Schulkin argues that there is a fundamental link between cognitive/neural systems and evolution that underlies human activity. He further argues for a regulative norm of self-corrective inquiry, an appreciation of the hypothetical nature of all knowledge. Schulkin's perspective is rooted in contemporary behavioral and cognitive neuroscience.
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“Professor Jay Schulkin is in a rare class of writers, as at home in the fields of philosophy of mind and cognitive science as he is in the fields of neuroimaging and neuroscience. Here he has produced a wide ranging book that reveals his endless appetite for asking deep and searching questions about the evolution of the mind, and that will stimulate the reader to want to read more about how the mind works.”
?Simon Baron-Cohen, Director, Autism Research Centre, Cambridge University
“Cognitive Adaptation represents the culmination of Jay Schulkin’s exploration of the origins of human mind, thought, and language from our ongoing embodied engagement with our physical environments, our coordinated social interactions, and our emerging capacities for symbolic communication. Schulkin is one of a handful of philosophically sophisticated experts in physiology and neuroscience who are able to sketch the broader picture of human nature, human meaning, and human thought entailed by his naturalistic, embodied view of the person. Drawing on his vast interdisciplinary knowledge of fields such as neuroscience, psychology, anthropology, philosophy, and theology, Schulkin provides a rich and compelling pragmatist view of knowledge, social interaction, values, education, and spirituality. The result is a scientifically well-informed yet humane and inspiring vision of human life.”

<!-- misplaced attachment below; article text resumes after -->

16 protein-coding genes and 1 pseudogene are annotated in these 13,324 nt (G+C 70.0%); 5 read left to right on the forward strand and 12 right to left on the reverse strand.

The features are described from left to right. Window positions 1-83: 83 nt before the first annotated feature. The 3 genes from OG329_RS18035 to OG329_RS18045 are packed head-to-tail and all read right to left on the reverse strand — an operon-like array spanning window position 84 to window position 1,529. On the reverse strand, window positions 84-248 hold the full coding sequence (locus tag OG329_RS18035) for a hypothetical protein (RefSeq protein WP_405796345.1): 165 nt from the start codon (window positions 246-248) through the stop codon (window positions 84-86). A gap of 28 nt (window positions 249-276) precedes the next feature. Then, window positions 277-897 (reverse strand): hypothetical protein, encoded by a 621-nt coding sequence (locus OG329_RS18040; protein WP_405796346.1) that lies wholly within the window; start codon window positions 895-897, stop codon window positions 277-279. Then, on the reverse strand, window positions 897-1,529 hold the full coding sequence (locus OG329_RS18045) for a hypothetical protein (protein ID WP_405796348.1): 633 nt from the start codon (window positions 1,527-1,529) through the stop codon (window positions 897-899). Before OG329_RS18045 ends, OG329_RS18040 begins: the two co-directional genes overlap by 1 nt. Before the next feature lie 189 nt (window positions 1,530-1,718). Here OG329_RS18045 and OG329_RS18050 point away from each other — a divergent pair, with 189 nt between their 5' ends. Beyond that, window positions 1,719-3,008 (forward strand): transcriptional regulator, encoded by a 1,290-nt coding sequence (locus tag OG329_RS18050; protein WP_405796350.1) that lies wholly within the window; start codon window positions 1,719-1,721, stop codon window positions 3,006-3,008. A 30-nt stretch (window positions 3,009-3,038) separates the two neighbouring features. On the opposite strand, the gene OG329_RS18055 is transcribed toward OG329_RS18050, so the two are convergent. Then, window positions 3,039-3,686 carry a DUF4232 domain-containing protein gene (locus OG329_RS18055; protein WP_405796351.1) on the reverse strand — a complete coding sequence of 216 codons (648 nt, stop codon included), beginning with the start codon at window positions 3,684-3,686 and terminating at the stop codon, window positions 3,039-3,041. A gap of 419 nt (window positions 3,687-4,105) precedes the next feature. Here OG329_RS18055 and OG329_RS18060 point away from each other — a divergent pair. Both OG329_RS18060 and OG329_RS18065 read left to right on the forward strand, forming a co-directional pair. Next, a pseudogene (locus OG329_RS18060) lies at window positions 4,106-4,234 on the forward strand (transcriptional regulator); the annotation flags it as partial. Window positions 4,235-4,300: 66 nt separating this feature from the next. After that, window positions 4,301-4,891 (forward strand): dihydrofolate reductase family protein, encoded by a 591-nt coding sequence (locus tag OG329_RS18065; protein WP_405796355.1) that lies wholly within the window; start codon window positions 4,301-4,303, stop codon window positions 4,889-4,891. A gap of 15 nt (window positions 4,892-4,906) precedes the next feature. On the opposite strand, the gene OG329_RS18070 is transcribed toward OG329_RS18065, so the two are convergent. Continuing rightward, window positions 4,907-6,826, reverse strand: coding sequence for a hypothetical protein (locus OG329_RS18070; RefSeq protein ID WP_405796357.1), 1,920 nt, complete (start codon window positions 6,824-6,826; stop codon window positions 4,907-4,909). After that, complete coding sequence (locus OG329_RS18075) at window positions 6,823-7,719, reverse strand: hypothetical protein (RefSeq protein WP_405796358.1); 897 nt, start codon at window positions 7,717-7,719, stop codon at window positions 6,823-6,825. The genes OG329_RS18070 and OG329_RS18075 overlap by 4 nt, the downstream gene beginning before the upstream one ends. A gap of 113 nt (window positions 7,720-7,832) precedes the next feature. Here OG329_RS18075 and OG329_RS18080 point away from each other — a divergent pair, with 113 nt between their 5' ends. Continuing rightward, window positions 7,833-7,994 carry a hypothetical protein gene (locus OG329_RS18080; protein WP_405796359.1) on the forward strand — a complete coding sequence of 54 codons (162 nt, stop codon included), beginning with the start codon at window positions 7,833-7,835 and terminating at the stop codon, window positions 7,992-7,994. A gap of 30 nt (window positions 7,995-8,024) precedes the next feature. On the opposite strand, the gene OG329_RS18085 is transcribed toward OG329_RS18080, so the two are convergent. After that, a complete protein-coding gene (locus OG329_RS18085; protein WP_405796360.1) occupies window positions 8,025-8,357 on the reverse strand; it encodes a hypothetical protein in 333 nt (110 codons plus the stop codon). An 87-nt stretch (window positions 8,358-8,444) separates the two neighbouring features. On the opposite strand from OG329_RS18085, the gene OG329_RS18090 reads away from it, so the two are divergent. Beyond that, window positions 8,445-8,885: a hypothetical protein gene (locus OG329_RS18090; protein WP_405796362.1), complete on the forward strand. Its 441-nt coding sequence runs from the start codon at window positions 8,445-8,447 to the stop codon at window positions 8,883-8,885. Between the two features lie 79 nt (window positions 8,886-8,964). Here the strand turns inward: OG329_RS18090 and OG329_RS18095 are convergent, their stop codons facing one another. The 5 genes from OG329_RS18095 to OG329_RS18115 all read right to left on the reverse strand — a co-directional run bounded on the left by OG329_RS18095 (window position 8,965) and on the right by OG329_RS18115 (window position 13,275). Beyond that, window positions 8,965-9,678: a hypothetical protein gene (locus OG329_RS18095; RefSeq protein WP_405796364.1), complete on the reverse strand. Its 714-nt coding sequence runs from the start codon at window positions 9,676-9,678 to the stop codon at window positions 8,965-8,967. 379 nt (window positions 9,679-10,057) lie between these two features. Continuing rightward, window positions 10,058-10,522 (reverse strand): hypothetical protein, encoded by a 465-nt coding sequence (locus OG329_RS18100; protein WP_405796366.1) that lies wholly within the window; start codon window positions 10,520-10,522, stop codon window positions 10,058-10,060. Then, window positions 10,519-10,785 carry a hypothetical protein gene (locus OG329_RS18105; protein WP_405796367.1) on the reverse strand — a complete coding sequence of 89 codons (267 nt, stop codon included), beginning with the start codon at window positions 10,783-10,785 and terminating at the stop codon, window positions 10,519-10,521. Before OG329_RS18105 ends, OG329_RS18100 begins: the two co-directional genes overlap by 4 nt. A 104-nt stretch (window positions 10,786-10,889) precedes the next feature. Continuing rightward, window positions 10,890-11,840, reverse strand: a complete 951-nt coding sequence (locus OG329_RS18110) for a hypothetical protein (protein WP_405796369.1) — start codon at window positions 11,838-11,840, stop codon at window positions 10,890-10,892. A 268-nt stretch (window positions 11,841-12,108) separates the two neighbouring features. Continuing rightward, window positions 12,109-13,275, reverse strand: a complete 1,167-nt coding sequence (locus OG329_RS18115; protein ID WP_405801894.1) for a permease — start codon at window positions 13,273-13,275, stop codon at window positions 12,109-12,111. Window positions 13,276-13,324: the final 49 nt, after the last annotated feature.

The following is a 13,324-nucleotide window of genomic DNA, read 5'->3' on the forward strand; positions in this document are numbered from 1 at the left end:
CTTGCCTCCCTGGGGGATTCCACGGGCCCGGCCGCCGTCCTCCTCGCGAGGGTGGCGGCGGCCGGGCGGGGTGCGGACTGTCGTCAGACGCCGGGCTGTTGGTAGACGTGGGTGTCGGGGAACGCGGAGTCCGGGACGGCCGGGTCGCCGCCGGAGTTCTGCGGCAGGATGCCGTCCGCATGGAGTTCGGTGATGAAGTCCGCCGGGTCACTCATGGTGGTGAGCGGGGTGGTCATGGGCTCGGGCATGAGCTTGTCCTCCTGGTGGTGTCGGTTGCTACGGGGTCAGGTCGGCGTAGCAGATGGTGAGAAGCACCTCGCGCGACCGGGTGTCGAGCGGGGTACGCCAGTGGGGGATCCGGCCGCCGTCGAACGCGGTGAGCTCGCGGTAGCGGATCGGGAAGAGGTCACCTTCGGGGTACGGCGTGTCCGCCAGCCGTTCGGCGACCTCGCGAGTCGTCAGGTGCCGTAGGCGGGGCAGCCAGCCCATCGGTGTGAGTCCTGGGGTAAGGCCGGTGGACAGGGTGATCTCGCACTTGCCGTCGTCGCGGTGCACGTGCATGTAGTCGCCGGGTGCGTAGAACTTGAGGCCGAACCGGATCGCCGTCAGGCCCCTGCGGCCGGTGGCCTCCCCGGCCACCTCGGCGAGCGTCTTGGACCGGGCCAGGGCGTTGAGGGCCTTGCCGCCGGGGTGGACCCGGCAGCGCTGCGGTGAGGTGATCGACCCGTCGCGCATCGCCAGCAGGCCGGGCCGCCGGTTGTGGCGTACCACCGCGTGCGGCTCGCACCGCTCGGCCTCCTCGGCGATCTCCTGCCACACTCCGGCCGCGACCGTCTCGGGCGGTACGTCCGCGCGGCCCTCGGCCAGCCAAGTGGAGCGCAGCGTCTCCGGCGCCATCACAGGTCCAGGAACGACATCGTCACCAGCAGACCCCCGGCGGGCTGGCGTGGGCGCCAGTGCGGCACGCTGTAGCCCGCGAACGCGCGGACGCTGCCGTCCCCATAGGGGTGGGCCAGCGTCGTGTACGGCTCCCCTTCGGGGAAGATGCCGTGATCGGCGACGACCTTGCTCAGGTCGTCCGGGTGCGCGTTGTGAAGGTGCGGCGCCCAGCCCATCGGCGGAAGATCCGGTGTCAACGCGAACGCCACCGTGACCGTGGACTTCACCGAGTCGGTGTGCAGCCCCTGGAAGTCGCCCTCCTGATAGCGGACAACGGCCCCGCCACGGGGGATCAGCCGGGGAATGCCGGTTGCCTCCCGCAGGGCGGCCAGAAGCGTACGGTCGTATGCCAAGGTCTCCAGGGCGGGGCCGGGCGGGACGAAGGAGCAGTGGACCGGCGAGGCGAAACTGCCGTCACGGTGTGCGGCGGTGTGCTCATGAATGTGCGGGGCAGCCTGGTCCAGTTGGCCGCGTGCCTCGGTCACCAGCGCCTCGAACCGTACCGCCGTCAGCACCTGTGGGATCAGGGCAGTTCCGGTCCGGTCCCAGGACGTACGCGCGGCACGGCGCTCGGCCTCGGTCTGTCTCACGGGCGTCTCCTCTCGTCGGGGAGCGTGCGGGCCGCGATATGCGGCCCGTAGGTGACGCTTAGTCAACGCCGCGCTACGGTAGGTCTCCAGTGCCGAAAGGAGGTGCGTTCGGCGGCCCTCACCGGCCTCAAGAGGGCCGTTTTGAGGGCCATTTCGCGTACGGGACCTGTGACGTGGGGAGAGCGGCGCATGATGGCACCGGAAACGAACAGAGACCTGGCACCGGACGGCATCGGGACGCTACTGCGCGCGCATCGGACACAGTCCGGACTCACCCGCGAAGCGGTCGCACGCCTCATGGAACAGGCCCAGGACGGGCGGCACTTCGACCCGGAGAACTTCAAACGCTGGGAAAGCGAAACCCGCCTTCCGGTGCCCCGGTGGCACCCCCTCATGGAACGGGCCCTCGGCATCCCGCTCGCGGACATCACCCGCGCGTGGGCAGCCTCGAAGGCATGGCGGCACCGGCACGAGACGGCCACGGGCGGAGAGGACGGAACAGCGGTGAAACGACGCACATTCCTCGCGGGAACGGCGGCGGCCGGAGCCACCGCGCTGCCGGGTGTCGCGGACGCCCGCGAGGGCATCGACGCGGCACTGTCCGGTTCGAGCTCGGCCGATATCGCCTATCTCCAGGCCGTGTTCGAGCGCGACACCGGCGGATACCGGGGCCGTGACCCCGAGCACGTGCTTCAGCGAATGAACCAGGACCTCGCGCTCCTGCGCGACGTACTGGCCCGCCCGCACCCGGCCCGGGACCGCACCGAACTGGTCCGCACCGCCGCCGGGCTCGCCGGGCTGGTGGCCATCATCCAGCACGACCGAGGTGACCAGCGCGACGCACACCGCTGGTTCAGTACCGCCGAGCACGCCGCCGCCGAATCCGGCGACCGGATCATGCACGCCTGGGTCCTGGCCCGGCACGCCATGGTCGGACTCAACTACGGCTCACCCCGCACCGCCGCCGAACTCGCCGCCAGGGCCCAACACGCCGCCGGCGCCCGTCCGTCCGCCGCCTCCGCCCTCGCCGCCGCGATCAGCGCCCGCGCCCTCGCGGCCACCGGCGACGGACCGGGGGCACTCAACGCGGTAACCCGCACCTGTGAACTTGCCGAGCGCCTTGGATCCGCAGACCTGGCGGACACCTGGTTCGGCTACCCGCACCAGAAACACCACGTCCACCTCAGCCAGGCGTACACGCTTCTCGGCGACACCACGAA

?Mark Johnson, Knight Professor of Liberal Arts and Sciences, Department of Philosophy, University of Oregon
“Perhaps the most pressing long-term challenge for cognitive neuroscience is the development of a theory that addresses the mid-level between neural systems and consciousness and that explicates their relationship. Jay Schulkin is one of a few people who has both the biological and philosophical background to take on this challenge. His powerful and provocative theory, which he calls cognitive adaptation, will deeply influence those who follow in this difficult and exciting work.”
?Jonathan D. Moreno, David and Lyn Silfen University Professor, University of Pennsylvania
Cognitive Adaptation: A Pragmatist Perspective argues that there is a fundamental link between cognitive/neural systems and evolution that underlies human activity. One important result is that the line between nature and culture and scientific and humanistic inquiry is quite permeable – the two are fairly continuous with each other. Two concepts figure importantly in our human ascent: agency and animacy. The first is the recognition of another person as having beliefs, desires, and a sense of experience. The second term is the recognition of an object as alive, a piece of biology. Both reflect a predilection in our cognitive architecture that is fundamental to an evolving, but fragile, sense of humanity. The book further argues for a regulative norm of self-corrective inquiry, an appreciation of the hypothetical nature of all knowledge. Schulkin's perspective is rooted in contemporary behavioral and cognitive neuroscience.
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